Being connected to people in real life is just as (if not more) important as how many Instagram followers you have. So, talk to people and connect.
4. Take a loan only when absolutely necessary
While it’s amazing to see just how easy shopping has become these days, it’s also scary to think about how easily people can go into financial ruin. This is all thanks to loans.
To have good financial health, one must avoid debt at all costs (no pun intended), and taking out loans is exactly the opposite of that. Only take out loans when absolutely necessary, such as for a house. It’s common knowledge that when you take loans, you’ll have to end up paying double, sometimes triple, the amount you originally took out. One needn’t be a rocket scientist to see that this isn’t financially healthy.
Remember: we are trying to make sure we have more assets than liabilities, and debt falls into the latter category. So, avoid it as much as you can, and only get into debt when you’re absolutely sure you can pay it back. This especially goes for credit cards.
3. Focus on what you can control
You can’t control the weather, you can’t control the stock market, and you can’t control how much you get paid (unless you get a promotion). So, don’t worry about things like that. You can, however, control when you invest. You can control the budgeting of however much you get paid, and how much you spend. So focus on that.
Cut back on impulsive buys, live below your means, and invest in your skills so you can get a higher-paying job. Focus on what you can control, and you’ll start to notice how your bank balance grows, and your mental health stays stable.
Budgeting is a great start for everyone wishing to save some amount for a rainy day. As much as it’s good to save, it’s unfortunate that it’s not all you need to boost your financial IQ.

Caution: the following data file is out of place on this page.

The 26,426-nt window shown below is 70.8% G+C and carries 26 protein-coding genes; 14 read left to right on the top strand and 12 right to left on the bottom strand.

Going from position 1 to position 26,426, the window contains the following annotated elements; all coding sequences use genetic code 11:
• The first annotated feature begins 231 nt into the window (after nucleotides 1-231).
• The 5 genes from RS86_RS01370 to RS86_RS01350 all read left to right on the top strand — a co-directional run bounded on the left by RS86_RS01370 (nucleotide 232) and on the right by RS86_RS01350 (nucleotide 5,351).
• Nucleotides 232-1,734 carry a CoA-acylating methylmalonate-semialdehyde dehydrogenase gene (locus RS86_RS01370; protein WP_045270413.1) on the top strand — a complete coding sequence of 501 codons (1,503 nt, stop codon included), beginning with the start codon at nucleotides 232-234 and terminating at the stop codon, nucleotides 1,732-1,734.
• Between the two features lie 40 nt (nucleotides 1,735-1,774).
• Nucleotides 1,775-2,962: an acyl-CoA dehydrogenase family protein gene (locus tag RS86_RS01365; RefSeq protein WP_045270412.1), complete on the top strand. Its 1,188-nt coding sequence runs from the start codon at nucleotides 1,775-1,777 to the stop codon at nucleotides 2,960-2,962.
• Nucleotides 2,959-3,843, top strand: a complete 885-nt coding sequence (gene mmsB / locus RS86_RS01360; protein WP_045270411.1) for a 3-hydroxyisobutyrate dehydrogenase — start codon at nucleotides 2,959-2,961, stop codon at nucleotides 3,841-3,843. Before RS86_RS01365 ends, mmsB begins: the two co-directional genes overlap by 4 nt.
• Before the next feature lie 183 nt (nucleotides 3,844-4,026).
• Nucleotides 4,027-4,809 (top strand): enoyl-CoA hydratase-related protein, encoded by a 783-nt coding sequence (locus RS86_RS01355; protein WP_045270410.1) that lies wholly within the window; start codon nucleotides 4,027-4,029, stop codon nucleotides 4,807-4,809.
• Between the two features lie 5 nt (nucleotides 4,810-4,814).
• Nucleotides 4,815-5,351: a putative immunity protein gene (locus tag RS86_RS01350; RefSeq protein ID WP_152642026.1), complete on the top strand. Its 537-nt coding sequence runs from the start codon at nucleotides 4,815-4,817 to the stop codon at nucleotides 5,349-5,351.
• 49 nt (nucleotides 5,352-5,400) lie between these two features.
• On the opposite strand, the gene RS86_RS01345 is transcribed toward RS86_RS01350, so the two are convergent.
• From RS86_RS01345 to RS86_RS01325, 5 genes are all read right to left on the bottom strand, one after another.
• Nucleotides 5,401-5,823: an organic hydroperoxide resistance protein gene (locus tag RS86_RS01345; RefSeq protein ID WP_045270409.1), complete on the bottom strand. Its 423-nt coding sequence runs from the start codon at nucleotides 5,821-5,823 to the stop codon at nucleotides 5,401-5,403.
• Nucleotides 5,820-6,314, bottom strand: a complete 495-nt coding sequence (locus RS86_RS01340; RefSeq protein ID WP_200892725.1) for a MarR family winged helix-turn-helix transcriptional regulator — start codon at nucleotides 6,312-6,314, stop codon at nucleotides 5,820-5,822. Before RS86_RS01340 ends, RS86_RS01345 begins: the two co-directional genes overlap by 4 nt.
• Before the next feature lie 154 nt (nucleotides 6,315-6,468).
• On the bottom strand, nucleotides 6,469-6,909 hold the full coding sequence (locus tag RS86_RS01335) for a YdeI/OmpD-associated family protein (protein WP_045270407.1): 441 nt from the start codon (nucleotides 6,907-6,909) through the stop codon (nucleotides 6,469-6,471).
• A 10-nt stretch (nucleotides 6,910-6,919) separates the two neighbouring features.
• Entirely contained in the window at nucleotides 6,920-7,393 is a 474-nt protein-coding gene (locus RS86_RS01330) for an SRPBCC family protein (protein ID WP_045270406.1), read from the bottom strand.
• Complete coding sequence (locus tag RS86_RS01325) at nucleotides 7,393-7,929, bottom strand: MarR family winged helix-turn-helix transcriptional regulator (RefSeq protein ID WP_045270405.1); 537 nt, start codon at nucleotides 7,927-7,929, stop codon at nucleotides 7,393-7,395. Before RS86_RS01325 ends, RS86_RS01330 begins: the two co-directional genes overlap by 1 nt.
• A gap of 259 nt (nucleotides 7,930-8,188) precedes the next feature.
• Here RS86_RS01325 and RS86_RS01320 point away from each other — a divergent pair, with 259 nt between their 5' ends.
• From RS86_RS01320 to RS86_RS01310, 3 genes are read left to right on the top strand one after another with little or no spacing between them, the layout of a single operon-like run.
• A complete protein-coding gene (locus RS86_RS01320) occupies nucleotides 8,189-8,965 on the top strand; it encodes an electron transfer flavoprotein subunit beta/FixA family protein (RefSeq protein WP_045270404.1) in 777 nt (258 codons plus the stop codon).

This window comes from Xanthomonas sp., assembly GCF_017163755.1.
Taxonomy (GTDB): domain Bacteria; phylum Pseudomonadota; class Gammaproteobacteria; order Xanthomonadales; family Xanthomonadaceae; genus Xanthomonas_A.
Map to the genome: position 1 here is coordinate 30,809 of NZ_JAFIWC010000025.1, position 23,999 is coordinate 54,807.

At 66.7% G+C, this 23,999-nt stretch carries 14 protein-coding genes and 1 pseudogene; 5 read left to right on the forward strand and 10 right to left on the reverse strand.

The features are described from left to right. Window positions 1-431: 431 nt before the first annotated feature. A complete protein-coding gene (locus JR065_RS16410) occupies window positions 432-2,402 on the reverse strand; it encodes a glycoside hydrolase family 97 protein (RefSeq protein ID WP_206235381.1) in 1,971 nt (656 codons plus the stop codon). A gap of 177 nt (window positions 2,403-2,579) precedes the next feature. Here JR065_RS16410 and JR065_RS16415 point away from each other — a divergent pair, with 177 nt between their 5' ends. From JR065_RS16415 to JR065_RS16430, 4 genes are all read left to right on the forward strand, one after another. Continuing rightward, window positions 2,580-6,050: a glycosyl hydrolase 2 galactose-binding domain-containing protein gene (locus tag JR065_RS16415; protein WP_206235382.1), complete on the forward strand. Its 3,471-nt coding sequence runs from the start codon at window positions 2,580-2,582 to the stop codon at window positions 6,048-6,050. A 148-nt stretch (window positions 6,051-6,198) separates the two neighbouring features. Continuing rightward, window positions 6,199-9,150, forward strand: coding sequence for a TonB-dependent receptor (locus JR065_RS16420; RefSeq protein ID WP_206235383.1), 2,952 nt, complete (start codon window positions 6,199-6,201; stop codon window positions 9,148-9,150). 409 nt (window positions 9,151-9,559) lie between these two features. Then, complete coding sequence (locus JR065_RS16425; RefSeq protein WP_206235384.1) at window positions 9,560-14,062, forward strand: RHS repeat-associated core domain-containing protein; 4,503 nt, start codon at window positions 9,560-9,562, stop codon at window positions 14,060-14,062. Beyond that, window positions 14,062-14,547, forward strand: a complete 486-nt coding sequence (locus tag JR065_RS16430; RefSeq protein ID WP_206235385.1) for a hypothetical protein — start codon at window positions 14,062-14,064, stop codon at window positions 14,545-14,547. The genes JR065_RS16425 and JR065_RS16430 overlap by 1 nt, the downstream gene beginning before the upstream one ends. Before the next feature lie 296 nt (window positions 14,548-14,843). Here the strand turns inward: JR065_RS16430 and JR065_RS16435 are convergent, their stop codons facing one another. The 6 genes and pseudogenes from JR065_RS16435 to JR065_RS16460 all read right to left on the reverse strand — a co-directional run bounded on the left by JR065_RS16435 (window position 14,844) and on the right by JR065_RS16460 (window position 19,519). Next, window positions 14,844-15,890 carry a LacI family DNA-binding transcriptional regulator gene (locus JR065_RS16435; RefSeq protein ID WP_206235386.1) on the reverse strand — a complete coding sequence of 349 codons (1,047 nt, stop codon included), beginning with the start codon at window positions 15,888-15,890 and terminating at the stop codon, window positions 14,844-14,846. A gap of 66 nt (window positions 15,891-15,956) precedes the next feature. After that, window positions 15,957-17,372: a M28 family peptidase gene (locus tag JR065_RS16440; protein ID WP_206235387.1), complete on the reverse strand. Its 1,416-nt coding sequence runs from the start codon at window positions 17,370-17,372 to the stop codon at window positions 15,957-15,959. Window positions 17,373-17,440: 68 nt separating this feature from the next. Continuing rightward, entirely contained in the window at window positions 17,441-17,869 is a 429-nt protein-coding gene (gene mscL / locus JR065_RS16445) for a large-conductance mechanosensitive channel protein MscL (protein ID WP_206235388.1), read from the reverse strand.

You also need to invest in different areas of business. You can invest in the stock market, real estate, fixed deposits, currencies, you name it. The list is endless. When you do any of this, it’ll be easier to be familiar with the different financial aspects that you weren’t aware of.
But before you do all this, you also need to know the advantages and limitations of the market you’re about to be fixated on because you don’t want to lose all your investment if things go south. It’s common for the market to change abruptly, so the best way is to know what you’re dealing with and how to counterattack it.
1. Put your knowledge to the test
Reading financial books, tracking your net worth and spending, or all the things I’ve just told you aren’t enough to get your financial IQ up. In fact, if I’m being perfectly honest, all of this is just theoretical.
You have to test what you know because it’s only then that you’ll know that you’ve elevated from your previous point or not. If you’ve decided to track your spending, then you'd better make sure that you put it down on paper every time you spend.
If you’ve decided to invest in yourself, then you have to make sure that you put that knowledge to good use after reaching your goal.
Improving your financial IQ won’t work if you put it all in your head and hope that it’ll work. You also have to be practical with it, and trust me, you will get your desired results.
If you’re doing any of these, it means you’re on the right track, which you need to stick to. Finances sometimes appear intimidating. These include hesitating to seek clarification, skipping over essential measurements, or making choices without taking into account their potential financial ramifications. That’s normal for everyone, but you should try and view it from a different angle.
In reality, this can mean making clear the financial priorities associated with your job, taking an active interest in knowing the financial outcomes you produce, and using that information to change your financial strategy as necessary.
If you begin to take account of everything involving your finances, I bet you will have a better understanding of how things work.
That’s all we have for you today, I hope you guys enjoyed the post. Don’t forget your free budgeting and savings guide. With that said, have a great day and I’ll see you in the next one.